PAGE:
‘Every critic,’ H.L. Mencken wrote in his notebooks,
is in the position, so to speak, of God ... He can smite without being smitten. He challenges other men’s work, and is exposed to no comparable challenge of his own. The more reputations he breaks, the more his own reputation is secured – and there is no lawful agency to determine, as he himself professes to determine in the case of other men, whether his motives are honest and his methods are fair.
Al Alvarez was in the position of God until he started to question his methods and motives. In this autobiography he looks back with some regret on a long life as a professional man of letters – poetry editor of the Observer, a contributor to the New Yorker under William Shawn, a TV and radio critic and commentator, a good old-fashioned littérateur. Reflecting on his years spent writing about contemporary poetry, ‘always the shabbiest and most malicious fringe of the literary world’, he admits that
during those ten long years I wrote criticism regularly, seriously and sometimes even passionately; but secretly I believed that criticism was somehow not a wholly valid occupation. It was more like a holding operation while I waited for the unlikely moment – it became more and more unlikely as the years went by – when my luck would change and my number would come up. I thought of what I was doing as a long apprenticeship in the discipline of prose – good for me, like callisthenics, but somehow to one side of my real concerns.
It is good to admit, and good of Alvarez to admit, that the writing of criticism is often an act of postponement. This explains a lot: what are Christopher Ricks’s essays, say, or Harold Bloom’s books, but preludes to great unwritten poems? And mere reviewing is even worse: apology rather than excuse. So was Alvarez wasting his time? Not entirely. He was and remains one of the few critics both to understand the appeal of Ted Hughes’s poetry and grasp its dangers – quite an achievement. In Where Did It All Go Right? he returns to the fray, commenting bitterly on what he calls Hughes’s ‘loony methods for getting through to his creative under-life’, and criticising them for their effects on Sylvia Plath, on whom ‘Hughes’s creative strategies’, he claims,
would have worked ... like, say, the ‘recovered memory’ games untrained rogue psychotherapists play on unwary patients – releasing the inner demons then stepping aside with no thought of the consequences. Because he truly believed in her talent he did it ... in the name of poetry. He handed her the key she had been looking for to find her dead father and, always the good student, she went down into the cellarage, key in hand. But the ghouls she released were malign. They helped her write great poems, but they destroyed her marriage, then they destroyed her.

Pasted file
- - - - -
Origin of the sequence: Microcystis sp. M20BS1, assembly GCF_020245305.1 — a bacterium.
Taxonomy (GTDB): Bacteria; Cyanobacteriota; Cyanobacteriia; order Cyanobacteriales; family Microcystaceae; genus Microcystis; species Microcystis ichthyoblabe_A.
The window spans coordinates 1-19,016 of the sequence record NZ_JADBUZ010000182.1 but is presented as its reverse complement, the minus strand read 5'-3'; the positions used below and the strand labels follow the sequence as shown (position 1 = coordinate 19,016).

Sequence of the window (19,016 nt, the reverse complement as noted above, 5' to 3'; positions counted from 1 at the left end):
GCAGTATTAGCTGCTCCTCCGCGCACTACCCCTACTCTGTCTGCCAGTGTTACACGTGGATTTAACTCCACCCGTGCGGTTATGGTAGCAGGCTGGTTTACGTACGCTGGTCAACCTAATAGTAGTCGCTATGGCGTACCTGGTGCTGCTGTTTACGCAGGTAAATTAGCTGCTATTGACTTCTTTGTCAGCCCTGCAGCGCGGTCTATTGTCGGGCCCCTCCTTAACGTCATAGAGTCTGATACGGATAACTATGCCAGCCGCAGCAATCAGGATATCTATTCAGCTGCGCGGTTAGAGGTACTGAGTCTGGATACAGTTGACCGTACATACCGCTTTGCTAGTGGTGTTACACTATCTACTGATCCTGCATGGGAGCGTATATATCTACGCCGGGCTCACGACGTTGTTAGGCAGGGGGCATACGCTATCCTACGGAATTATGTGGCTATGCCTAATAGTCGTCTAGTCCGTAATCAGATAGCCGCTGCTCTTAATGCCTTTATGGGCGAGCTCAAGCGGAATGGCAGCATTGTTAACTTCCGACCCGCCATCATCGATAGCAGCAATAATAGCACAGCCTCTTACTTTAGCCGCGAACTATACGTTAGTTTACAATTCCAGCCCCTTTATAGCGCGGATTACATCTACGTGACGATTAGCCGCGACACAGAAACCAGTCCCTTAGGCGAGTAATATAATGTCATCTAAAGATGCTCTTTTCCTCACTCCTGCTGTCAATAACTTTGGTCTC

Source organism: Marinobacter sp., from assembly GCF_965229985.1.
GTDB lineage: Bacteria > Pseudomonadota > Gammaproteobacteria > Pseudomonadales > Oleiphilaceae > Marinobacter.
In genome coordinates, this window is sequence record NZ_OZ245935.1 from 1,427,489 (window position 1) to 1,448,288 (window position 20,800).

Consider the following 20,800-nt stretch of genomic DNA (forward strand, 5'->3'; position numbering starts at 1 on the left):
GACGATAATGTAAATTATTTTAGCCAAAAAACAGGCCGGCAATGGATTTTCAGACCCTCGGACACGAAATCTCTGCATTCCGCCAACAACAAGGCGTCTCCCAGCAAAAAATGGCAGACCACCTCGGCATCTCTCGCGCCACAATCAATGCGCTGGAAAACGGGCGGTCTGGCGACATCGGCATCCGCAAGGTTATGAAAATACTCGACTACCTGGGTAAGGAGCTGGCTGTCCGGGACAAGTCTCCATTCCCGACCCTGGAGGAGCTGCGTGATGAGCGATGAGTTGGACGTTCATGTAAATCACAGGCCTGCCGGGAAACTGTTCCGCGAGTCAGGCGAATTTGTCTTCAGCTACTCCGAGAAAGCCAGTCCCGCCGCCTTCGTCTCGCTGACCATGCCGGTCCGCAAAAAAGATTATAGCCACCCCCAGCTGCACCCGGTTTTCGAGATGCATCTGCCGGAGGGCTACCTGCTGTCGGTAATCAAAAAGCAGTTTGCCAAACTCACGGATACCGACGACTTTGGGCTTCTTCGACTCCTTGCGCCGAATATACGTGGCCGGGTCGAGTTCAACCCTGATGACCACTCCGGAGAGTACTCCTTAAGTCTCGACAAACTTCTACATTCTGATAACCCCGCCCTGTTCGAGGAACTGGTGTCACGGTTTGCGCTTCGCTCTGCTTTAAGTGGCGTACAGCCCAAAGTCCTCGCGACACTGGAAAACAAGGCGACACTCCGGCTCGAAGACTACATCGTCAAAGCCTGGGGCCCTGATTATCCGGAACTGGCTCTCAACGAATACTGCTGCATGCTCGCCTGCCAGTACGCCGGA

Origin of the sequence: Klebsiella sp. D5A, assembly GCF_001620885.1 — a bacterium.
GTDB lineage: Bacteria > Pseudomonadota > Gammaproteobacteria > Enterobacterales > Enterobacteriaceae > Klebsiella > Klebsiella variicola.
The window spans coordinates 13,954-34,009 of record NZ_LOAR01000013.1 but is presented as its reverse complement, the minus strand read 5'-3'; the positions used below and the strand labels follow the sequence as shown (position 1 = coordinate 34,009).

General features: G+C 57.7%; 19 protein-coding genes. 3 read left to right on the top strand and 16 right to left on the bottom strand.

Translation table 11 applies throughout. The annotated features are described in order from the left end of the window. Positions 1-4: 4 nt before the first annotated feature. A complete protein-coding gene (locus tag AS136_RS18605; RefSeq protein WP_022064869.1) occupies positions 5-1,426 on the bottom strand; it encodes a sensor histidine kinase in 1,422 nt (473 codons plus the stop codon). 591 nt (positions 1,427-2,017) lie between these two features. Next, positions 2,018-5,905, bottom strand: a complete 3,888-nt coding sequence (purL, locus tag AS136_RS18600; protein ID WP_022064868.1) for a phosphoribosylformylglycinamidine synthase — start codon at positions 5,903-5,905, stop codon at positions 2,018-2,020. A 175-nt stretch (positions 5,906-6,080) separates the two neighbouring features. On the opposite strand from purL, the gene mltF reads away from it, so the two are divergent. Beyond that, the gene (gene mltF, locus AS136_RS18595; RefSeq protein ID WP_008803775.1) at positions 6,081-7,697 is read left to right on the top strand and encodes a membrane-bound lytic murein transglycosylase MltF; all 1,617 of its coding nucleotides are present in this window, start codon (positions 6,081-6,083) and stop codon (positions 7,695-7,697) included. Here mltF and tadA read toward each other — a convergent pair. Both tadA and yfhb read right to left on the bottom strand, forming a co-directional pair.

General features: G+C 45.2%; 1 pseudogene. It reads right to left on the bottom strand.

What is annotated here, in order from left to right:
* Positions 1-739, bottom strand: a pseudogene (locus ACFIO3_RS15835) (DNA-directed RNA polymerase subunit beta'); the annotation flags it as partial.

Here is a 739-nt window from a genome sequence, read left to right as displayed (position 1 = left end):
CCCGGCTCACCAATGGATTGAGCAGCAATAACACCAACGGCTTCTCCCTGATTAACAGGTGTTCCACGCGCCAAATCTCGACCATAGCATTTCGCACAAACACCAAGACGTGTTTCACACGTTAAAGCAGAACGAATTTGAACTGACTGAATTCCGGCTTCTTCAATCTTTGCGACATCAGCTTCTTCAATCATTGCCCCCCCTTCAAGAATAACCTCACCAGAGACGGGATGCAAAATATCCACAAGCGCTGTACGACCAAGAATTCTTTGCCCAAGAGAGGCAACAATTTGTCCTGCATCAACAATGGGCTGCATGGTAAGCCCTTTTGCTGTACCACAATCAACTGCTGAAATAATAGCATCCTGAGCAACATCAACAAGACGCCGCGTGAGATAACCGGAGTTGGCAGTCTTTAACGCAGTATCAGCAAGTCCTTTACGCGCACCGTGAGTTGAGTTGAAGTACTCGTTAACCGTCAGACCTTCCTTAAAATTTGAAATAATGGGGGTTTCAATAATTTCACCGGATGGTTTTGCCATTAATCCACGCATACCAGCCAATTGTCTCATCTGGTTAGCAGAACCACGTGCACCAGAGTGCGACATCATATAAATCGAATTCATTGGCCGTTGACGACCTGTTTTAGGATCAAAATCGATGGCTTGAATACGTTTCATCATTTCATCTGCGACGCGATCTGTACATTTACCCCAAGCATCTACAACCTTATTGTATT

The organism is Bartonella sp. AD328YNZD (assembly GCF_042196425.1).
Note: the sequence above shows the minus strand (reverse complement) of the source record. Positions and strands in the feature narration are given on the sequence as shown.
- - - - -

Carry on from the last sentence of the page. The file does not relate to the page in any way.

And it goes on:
It is clear, I think, from this kind of roughing up that Alvarez is interested primarily not in literary, but in moral criticism. And in this he has been exemplary and consistent. In an article on ‘The Limits of Analysis’, for example, published in the American Scholar back in 1959, he claimed that ‘fundamentally, the fault of merely technical analysis is much the same as that of merely appreciative criticism, for all that one exploits a method, and the other a trick of sensitivity. Both are too easy; both, essentially, are at best middlebrow.’ ‘The two essential elements of primary criticism,’ he goes on to say,
are judgment and intuitive pertinacity ... The one demand that can be reasonably made of the critic is that he be original. In the last analysis, it doesn’t matter if he is right or wrong, bigoted or generous, narrow-minded or catholic, provided he says his own say, gets his own feelings straight and sets up his own standards for inspection and, if necessary, for disagreement; provided, that is, he creates his own moral world with as much intelligence as he can muster.
These words found an echo a few years later in ‘The New Poetry, or Beyond the Gentility Principle’, Alvarez’s famous introduction to the anthology, The New Poetry (1962), with its plea for ‘a new seriousness’, and again thirty years later when he describes in his Faber Book of Modern European Poetry (1992) the kind of poetry he most admires: ‘It is a poetry based on clarity, irony and a distaste for whatever is exaggerated or ornate or overstated, a poetry of private life, good behaviour and that much-abused term “decency”.’ Where Did It All Go Right? spans these years and tells the story of Alvarez’s long search for ‘decency’.
The quest has taken him in some odd directions and up some dead ends: one thinks of the reductio ad absurdum of The Savage God (1971), his study of suicide, in which he claimed that the arts could ‘survive morally’ only by virtue of the artist ‘in his role as scapegoat ... testing out his own death and vulnerability for and on himself’. At the same time, as editor of Penguin’s series of Modern European Poets in Translation, he was championing poets such as Zbigniew Herbert and Miroslav Holub, whose preoccupations were more wide-ranging and, in many ways, more urgent. What seems to have characterised Alvarez’s tortuous path is his continual rolling back of the many false claims and promises – the blandishments – of literature. In his autobiography, as ever, he is at pains – indeed, is sometimes straining – to emphasise the value of Life over Art. He insists again and again that his non-literary achievements matter more to him than literary ones. He writes, of course, about climbing, and playing poker, but he remembers also winning the diving cup at Oundle (‘I have never had a moment of greater glory than that, before or since’). He also claims, of a favourable write-up in the Northampton Echo when he played rugby for Northampton, that ‘no review of any of my books has ever given me such pleasure.’ In another writer this might seem like false modesty, or forestalling, but Alvarez is an ornery individual who has spent much of his life knocking writers and writing, and measuring himself up against other challenges.